Karin Heinze: What are the benefits for the seed bank’s cooperation with Sementes Vivas?

Mrs. Barata: First let me say something personal. We respect each other and have developed not only a business cooperation, but also a friendship over the years. To continue this collaboration, we had the agreement of the National Institute for Agrarian and Veterinarian Research (INIAV) and signed a Memorandum Of Understanding in 2016 which defines that Sementes Vivas multiplies and returns seeds to the gene bank and is allowed to market these seeds. Therefore, I am very grateful that Sementes Vivas established a seed company and continued working together with us at the seed bank. It is a win-win situation in my opinion. Sementes Vivas is testing seeds from the gene-bank and after selection they can commercialise the seeds. Another big benefit of collaborating with Sementes Vivas is the fact that the climate conditions in Braga, where the seed bank is located, and Idanha-Nova, the place where Sementes Vivas has some of its trial fields, are quite different. This is perfect for research, testing and breeding.

Karin Heinze: Which projects are you currently working on, together with Sementes Vivas?

We have three programs going on with Sementes Vivas: One is the selection and production of cabbage in organic mode, another is to study maize intercropped with cowpea and the third one is an EU funded project in collaboration with Lebende Samen for the evaluation of carrots. For these projects, it is very helpful to have a partnership in the private sector, to have a different research approach and to share work, too. After all, research is also always a question of capacity and financing.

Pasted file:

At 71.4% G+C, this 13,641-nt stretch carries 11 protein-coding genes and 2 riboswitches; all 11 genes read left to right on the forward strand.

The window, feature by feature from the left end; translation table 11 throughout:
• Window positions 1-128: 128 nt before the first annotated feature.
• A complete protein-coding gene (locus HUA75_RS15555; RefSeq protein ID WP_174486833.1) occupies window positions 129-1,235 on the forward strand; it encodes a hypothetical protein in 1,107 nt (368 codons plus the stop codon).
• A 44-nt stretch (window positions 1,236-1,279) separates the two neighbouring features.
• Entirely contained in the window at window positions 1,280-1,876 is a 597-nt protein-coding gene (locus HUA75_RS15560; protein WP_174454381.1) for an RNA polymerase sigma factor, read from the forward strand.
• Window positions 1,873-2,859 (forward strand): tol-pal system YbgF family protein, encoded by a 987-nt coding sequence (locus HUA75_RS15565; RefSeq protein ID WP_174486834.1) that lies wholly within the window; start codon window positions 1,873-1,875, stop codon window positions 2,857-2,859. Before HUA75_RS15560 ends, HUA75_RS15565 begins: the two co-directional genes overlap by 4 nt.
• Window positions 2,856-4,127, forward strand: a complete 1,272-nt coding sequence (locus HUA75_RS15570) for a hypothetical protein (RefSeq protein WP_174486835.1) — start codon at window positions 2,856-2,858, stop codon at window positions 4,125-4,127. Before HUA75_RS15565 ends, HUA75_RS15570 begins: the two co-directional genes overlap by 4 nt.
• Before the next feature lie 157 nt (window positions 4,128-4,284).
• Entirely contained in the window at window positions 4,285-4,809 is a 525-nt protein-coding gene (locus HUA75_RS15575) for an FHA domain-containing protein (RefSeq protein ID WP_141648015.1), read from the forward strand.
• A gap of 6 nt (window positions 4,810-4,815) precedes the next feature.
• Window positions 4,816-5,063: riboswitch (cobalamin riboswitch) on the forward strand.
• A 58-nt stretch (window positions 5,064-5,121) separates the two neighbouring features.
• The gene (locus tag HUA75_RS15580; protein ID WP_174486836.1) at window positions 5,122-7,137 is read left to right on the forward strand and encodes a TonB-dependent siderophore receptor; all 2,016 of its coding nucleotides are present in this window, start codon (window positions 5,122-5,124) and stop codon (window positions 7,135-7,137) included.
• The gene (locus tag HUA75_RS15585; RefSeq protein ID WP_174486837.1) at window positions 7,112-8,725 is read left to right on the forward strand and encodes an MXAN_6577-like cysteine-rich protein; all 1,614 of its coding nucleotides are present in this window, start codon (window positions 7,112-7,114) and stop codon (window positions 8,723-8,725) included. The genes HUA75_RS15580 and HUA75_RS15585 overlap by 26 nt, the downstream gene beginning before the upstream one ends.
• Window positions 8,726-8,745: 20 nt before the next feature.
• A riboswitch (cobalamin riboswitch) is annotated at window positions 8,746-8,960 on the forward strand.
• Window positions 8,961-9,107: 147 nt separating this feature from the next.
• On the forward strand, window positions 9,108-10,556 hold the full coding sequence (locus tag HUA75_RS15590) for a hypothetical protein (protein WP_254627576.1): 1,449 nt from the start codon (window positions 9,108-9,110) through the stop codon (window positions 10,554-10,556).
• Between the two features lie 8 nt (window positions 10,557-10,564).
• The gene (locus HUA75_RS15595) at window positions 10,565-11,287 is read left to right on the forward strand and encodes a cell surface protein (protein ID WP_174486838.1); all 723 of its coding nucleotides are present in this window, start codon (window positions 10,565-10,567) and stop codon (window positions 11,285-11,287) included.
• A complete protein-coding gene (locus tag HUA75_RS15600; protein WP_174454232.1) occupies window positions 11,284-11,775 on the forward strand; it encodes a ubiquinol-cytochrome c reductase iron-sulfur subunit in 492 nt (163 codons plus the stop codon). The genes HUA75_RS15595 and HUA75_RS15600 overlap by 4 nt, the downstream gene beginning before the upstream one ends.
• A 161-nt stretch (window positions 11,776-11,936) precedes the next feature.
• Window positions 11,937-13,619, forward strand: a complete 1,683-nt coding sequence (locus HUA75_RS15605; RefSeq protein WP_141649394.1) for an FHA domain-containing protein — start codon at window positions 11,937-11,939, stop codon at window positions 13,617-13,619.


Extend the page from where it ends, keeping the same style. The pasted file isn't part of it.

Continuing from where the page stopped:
Karin Heinze: Do you think organic plant breeding has a bright future in Portugal?

Mrs. Barata: Yes, I think the demand is rising and will increase further in the future. Talking about the future, we are very pleased to see another exciting project with Sementes Vivas coming up. Jointly with Stefan Doeblin and his colleagues, INIAV has proposed to implement and coordinate a proposal for a research and training centre for organic production in Idanha. This ambitious project involves not only Sementes Vivas and but also the University of Coimbra, FIBL and the municipality of Idanha. Many good initiatives are getting together here, and I appreciate that very much. It is important to have a place where we can do research, field trials and spread the practical knowledge of organic plant breeding further, train more people in that special field. Sementes Vivas wants to become more important in organic seed production because the organic market and the demand for organic vegetables are increasing on the national level and on the export level in the Mediterranean. So seed production in organic is needed.

Another important reason why I believe in a bright future for organic plant breeding is the necessity and our common effort to fight climate change. Farmers and all of us have to deal with it and we need new breeds to make our food plants resilient for these challenges. Organic breeding methods are effective and based on old local varieties that can be more resilient in certain climatic conditions. We maintain those varieties in the gene bank, and we have good material to develop resistant and healthy adapted genetic materials. In a common effort of working together with Sementes Vivas and Lebende Samen we can reach better results in a shorter time. I would also like to mention our project "Farmer´s Pride" - where we work together with experienced small farmers who select their own seeds from old varieties. This is great – but we need a systematic approach as well and that can be done by the experts of Sementes Vivas with its team of professional plant breeders. So, to finally resume our relation with Sementes Vivas and Lebende Samen, it is a very important and fruitful collaboration.

Karin Heinze: Thank you very much for this interesting conversation, Mrs Barata.